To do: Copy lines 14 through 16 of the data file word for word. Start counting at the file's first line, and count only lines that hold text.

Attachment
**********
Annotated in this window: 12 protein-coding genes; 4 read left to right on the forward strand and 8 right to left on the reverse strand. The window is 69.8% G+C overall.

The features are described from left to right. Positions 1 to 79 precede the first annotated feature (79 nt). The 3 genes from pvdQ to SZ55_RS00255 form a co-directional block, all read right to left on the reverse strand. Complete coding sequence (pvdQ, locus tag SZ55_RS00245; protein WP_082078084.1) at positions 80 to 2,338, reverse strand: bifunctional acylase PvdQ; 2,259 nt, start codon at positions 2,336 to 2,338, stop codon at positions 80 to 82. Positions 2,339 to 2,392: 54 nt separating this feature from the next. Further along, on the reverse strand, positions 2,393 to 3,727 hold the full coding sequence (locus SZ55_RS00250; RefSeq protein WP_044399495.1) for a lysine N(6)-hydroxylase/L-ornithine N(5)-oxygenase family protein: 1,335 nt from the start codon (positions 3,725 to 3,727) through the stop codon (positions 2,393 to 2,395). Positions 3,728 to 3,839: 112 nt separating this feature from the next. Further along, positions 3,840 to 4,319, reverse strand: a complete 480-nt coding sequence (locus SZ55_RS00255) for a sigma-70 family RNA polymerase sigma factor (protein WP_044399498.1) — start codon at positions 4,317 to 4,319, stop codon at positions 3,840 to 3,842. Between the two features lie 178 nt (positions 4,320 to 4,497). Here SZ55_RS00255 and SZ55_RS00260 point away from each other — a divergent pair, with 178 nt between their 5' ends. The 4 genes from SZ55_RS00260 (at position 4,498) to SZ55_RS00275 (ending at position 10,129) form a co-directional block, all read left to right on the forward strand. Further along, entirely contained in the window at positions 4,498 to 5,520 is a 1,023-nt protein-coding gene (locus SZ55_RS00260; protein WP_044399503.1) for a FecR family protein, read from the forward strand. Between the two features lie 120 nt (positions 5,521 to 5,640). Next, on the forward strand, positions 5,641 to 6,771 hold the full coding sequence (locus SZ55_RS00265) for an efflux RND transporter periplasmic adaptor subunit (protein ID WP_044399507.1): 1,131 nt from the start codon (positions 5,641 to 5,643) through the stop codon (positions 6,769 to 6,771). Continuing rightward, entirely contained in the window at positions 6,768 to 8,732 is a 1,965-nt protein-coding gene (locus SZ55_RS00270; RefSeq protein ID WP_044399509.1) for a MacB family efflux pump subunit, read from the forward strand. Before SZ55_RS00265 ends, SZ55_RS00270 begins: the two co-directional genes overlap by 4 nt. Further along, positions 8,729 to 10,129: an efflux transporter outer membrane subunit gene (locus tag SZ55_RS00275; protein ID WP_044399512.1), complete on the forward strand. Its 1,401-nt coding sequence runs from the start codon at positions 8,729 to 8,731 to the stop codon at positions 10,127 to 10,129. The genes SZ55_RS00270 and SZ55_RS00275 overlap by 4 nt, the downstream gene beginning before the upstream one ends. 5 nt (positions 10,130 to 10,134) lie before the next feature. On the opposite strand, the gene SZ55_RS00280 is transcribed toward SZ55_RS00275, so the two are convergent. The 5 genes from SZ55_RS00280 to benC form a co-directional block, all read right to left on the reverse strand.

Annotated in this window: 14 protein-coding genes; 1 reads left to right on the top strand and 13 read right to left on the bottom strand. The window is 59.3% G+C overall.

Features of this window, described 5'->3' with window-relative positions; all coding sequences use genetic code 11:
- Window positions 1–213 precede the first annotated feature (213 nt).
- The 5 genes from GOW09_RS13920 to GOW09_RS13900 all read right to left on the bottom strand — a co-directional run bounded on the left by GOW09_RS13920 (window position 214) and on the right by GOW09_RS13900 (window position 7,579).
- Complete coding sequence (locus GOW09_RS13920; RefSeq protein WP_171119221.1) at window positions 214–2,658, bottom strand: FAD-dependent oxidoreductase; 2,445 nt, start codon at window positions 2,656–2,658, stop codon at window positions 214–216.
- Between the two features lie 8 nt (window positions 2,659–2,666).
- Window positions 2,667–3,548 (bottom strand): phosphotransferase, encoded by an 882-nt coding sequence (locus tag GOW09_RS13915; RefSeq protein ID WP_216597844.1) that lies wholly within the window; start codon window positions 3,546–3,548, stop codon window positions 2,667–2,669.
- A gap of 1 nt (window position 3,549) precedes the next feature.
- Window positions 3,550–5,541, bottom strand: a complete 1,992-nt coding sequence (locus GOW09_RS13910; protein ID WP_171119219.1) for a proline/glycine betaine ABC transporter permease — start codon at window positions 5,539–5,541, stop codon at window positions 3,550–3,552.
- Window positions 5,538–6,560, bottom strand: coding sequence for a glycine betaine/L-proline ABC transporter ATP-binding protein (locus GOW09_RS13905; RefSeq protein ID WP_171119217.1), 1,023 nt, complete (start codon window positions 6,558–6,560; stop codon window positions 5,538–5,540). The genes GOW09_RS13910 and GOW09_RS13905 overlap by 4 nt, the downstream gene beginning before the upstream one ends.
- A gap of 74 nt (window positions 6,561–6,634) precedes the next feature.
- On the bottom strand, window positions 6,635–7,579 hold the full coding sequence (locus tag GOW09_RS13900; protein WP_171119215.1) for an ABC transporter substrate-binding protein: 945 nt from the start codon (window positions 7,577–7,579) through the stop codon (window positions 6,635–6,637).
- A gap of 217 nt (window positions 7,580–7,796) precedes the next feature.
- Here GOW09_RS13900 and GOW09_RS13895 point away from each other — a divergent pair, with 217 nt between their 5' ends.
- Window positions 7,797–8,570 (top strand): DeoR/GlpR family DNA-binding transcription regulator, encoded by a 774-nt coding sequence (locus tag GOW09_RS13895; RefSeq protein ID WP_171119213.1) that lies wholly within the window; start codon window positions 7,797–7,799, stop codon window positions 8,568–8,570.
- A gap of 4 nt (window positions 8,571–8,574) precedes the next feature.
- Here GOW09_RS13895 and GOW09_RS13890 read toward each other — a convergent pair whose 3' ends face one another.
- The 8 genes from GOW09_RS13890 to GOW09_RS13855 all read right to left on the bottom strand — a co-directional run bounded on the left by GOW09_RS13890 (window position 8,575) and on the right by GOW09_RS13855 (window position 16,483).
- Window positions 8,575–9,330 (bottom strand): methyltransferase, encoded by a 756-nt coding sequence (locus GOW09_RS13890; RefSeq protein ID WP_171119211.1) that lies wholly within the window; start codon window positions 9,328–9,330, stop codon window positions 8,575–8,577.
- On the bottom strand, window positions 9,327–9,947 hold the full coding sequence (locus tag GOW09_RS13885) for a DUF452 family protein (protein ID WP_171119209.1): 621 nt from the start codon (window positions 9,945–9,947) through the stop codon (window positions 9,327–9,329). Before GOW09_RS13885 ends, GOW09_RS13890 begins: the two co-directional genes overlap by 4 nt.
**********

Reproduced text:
- On the bottom strand, window positions 6,635–7,579 hold the full coding sequence (locus tag GOW09_RS13900; protein WP_171119215.1) for an ABC transporter substrate-binding protein: 945 nt from the start codon (window positions 7,577–7,579) through the stop codon (window positions 6,635–6,637).
- A gap of 217 nt (window positions 7,580–7,796) precedes the next feature.
- Here GOW09_RS13900 and GOW09_RS13895 point away from each other — a divergent pair, with 217 nt between their 5' ends.